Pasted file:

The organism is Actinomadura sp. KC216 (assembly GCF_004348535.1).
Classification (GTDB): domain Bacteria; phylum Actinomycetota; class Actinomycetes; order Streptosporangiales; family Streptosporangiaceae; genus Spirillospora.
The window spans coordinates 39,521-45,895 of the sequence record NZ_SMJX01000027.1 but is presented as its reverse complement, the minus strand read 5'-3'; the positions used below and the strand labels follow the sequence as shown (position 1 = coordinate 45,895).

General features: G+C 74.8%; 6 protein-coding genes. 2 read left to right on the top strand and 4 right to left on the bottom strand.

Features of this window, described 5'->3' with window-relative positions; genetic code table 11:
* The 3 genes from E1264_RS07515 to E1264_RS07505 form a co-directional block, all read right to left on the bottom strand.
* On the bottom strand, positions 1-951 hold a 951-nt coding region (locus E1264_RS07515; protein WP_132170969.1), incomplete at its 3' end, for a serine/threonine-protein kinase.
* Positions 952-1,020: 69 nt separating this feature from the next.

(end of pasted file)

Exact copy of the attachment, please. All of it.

The organism is Actinomadura sp. KC216 (assembly GCF_004348535.1).
Classification (GTDB): domain Bacteria; phylum Actinomycetota; class Actinomycetes; order Streptosporangiales; family Streptosporangiaceae; genus Spirillospora.
The window spans coordinates 39,521-45,895 of the sequence record NZ_SMJX01000027.1 but is presented as its reverse complement, the minus strand read 5'-3'; the positions used below and the strand labels follow the sequence as shown (position 1 = coordinate 45,895).

General features: G+C 74.8%; 6 protein-coding genes. 2 read left to right on the top strand and 4 right to left on the bottom strand.

Features of this window, described 5'->3' with window-relative positions; genetic code table 11:
* The 3 genes from E1264_RS07515 to E1264_RS07505 form a co-directional block, all read right to left on the bottom strand.
* On the bottom strand, positions 1-951 hold a 951-nt coding region (locus E1264_RS07515; protein WP_132170969.1), incomplete at its 3' end, for a serine/threonine-protein kinase.
* Positions 952-1,020: 69 nt separating this feature from the next.